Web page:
This review was originally posted on June 15, 2011 on Minnesota Reads.

Review: ‘Cecil and Jordan in New York’ by Gabrielle Bell

Imagine a linear story. Now imagine cartoonist Gabrielle Bell studying it with her hands on her hips. She takes a giant scissors, the kind used by mayors at ribbon cutting ceremonies, and makes two incisions into the tale. A snip here, a snip there. What’s left is a short story without context, unfettered by fatty back story and neat closing statements. Like walking into the middle of a conversation and then leaving before it ends — or before being told, for instance, it was all just a dream.

Cecil and Jordan in New York is a collection of graphic novel style short stories by Bell. It’s a mix of real low-impact slices of life, twisted tales in which a woman transforms herself into a chair or a giant man plucks a woman out of thin air and keeps her in a cage in his home, eventually filling it with a pet and a friend, an artistic re-telling of a Kate Chopin story, and seemingly autobiographical coming-of-age stories.

This review was originally posted on June 12, 2011 on Minnesota Reads.

These stories are all told in the same steady no-panic voice — whether a woman is getting a potty-mouth bird caught in her hair or an artist is tutoring another artist’s neglected young son. At the center of these stories is usually a woman who stands unblinking in the face of the absurd or cruel, almost aware that in three panels things might change again.

The best of the collection is “Felix.” It opens with an art class in which an instructor is talking about negative space. When he lands on Anna’s painting of a nude woman with her feet in water, he describes it as “… Everything I dislike in painting.”

A visiting professional artist’s young son, Felix, digs Anna’s work, though, so the professional — who can pull in a cool million for an egg-shaped sculpture, hires her to help the kid make art. Anna’s unsure how to respond to a 12-year-old boy, so she lets him tag along while she works with a nude model. They work on flower arrangements. In his spare time, Felix works up portraits of Anna, which he stashes under his mattress. Things get wonky when Felix overhears his arty father telling Anna about how neither he nor his ex-wife wanted a child.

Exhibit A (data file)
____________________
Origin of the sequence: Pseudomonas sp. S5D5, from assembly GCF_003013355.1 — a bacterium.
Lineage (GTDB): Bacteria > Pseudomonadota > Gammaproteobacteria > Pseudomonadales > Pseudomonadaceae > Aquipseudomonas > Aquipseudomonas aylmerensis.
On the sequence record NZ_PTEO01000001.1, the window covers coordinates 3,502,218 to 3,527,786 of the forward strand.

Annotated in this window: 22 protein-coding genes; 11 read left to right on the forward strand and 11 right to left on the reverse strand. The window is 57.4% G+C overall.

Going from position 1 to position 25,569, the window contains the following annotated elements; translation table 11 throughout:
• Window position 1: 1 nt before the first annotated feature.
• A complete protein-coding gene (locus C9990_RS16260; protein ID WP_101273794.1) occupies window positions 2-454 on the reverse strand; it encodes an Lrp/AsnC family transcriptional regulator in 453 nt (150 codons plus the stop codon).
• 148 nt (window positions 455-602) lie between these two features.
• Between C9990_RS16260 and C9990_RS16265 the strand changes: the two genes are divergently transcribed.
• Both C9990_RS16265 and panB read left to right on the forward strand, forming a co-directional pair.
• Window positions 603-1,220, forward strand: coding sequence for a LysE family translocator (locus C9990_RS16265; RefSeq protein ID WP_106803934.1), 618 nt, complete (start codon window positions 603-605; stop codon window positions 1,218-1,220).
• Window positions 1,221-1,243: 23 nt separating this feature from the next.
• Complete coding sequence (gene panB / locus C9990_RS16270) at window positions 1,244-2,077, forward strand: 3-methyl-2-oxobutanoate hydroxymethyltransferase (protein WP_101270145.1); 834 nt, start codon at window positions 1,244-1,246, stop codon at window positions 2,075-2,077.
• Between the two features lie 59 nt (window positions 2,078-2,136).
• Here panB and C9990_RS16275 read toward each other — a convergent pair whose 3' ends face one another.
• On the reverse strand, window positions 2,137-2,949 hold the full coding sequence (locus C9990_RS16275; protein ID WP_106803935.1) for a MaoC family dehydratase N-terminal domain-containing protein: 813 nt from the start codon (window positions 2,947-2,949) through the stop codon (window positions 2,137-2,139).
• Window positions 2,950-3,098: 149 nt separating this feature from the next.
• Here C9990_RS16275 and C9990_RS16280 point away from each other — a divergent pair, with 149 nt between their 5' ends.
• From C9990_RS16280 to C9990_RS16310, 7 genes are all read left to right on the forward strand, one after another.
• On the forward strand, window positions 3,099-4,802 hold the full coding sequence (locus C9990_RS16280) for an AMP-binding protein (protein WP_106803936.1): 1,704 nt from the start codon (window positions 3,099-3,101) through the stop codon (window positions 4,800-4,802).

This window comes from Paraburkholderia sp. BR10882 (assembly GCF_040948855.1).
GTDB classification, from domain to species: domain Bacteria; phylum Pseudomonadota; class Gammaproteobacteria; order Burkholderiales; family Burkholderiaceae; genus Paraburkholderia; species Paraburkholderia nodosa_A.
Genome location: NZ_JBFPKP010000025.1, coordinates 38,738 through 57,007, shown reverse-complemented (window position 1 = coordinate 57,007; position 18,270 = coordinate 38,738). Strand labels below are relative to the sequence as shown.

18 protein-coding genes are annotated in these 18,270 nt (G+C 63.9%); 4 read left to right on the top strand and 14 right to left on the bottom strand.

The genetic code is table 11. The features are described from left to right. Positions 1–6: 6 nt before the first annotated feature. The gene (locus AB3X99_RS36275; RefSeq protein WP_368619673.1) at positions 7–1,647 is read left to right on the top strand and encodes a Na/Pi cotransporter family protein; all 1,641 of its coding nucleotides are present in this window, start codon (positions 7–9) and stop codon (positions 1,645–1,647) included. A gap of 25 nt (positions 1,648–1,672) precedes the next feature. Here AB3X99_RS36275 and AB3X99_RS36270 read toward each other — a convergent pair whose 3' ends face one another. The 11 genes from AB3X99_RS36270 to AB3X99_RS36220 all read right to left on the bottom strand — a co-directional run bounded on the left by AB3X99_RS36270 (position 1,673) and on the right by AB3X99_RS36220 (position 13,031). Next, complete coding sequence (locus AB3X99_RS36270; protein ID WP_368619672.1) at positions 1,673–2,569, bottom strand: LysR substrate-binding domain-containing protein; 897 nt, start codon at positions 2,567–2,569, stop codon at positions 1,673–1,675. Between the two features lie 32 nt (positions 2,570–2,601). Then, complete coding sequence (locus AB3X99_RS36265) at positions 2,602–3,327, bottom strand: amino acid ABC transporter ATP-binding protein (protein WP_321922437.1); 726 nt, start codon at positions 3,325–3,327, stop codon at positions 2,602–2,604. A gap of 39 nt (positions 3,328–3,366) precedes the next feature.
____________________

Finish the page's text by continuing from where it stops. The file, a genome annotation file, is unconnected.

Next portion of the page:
Gabrielle Bell is my favorite of favorite graphic novelists. Her brain lacks boundaries and you get the sense that she can get real weird with herself. The ordinary moments slant to wonky digressions. Then, like in the case of “I Feel Nothing,” the sort of bizarre encounter between a morning drinker who owns a trendy bar and the normal friendly girl downstairs, everything just goes back to normal.

Review: ‘Atmospheric Disturbances’ by Rivka Galchen

Leo Liebenstein, a middle-aged psychiatrist, believes that his young Argentine wife Rema has been replaced by a doppelganger. She looks like his wife. She’s dressed like his wife. She’s wearing his wife’s shampoo. But it isn’t her, he’s convinced, and the fact that the former dog-hater has picked up a stray and brought it into their home is a clue in his favor. He refers to her as a simulcrum.

Rivka Galchen is no joke. For my $5.99, the best short story from The New Yorker’s 20 Under 40 Fiction series was a comedic piece by her, “The Entire North Side Was Covered With Fire.” With Atmospheric Disturbances, her debut novel, she’s written a witty and complicated story starring an unreliable narrator who is trying to solve this missing-Rema riddle in a convoluted way, using exactly the kind of reasoning that has landed his paranoid schizophrenic patient Harvey in his care.

Speaking of Harvey: This all kind of starts with him. This patient believes that he is able to control weather and that he is a secret agent for the Royal Academy of Meteorology. He specializes in local weather patterns and receives orders through Page Six of the New York Post. It’s Rema who suggests to the doctor that rather than bringing Harvey back to reality, why not join in his unreality and play the part of his handler. That way Leo can keep Harvey from disappearing for days while he handles various missions.

Leo snags the name of an actual member of the Royal Academy of Meteorology, opting for Tzvi Gal-Chen, and this name becomes the one he uses to refer to as a liaison.

Harvey goes missing again around the same time that the Simulcrum replaces Rema, which sets off a series of events in which Leo travels to Argentina, develops an email correspondence with Tzvi Gal-Chen — who turns out to be dead, takes on the identity of a young ice climber and joins forces with Harvey to fine Rema. Meanwhile, “Fake Rema” follows him around the world.

Leo Liebenstein is no dummy. He begins considering his case from both the perspective of patient and doctor and considering the validity of what he believes to be true. He decides in favor of the patient. Psychosis, afterall, is the patient’s narrative and reflects his fears and desires. Since Leo never imagined his wife would be replaced by a double or that he would become involved with weather controllers, this was all borne externally and is likely true. If, for instance, he had instead imagined that Rema was seeing other men or thinking of killing him, that would be psychosis.

This book is tricky. It gets hard to follow the chain of associations Leo makes that link different facets of the Rema case, but it is well-worth hanging in there and wading through it. Any sort of plot disinterest I had was more than made up for by what Galchen is doing and how she is doing it. There are some really lovely parts, usually starring Rema. And there are some interesting ideas about the way the mind works.

This review was originally posted by June 11, 2011 on Minnesota Reads.